All that they had to do for this munificent sum was to leave their dear ones behind, give up their jobs, lie in swampy trenches, eat canned willy (when they could get it) and kill and kill and kill...and be killed”
Smedley D. Butler, War is a Racket: The Antiwar Classic by America's Most Decorated Soldier 

With sadness, I watched those darling, young Cub Scouts (Casey achieved rank of Eagle Scout) being force-fed patriotism and its even more terrible cousin, nationalism. As a recovering "good American" myself, I was a Girl and Boy Scout Leader, so, I can only imagine after they the little ones were finished with their task, they gathered for pizza or donuts and made a fun day out of it with carnivals and parades.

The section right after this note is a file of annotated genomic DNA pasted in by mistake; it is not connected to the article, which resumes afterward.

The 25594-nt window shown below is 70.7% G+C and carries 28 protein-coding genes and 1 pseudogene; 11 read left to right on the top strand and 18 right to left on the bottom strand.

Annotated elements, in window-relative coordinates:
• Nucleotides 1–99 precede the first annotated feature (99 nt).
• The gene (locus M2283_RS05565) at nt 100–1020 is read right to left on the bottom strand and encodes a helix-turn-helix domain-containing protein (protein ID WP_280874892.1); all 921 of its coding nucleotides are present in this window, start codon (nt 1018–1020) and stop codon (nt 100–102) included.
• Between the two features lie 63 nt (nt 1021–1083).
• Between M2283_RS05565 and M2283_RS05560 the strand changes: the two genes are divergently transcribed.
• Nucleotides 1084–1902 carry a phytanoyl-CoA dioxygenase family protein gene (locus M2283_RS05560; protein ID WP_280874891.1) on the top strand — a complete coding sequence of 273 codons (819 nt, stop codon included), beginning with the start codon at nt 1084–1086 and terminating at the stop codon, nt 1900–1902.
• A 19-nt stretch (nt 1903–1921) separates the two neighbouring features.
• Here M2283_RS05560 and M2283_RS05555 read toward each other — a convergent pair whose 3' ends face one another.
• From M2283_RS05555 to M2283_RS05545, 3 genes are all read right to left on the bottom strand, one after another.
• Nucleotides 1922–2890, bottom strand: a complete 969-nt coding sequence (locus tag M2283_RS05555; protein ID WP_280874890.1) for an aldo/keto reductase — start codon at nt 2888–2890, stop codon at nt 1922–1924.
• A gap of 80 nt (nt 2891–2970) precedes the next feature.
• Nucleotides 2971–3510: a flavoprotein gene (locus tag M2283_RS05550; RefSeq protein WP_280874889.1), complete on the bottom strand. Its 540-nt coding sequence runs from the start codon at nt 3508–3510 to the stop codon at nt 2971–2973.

A few weeks after Casey was killed in Iraq was his birthday and Memorial Day. Casey's dad and I were invited to the cemetery where he is buried to participate in a service. I was in the stands in a place of "honor" with mothers whose sons had been killed in Vietnam. They weren't as distraught as I was, but they didn't look very "honored" to be there, either. Shortly after that, I embarked on my public career to not allow my grief to be "honored" but to shove it in the faces of everyone who supports war without having even the tiniest inkling of the profound despair US military mis-adventurism causes. Consequently, I was never again invited back to one of those "celebrations."

So, on Casey's birthday, I will do what I do every year since the first one: Go to where he is buried with tears on my face, remove the bloody flag of Empire from his grave and re-dedicate my life to ending the Empire. 

In Casey's name and for his legacy.


 




11 comments:

  1. My condolences and thanks for all you do.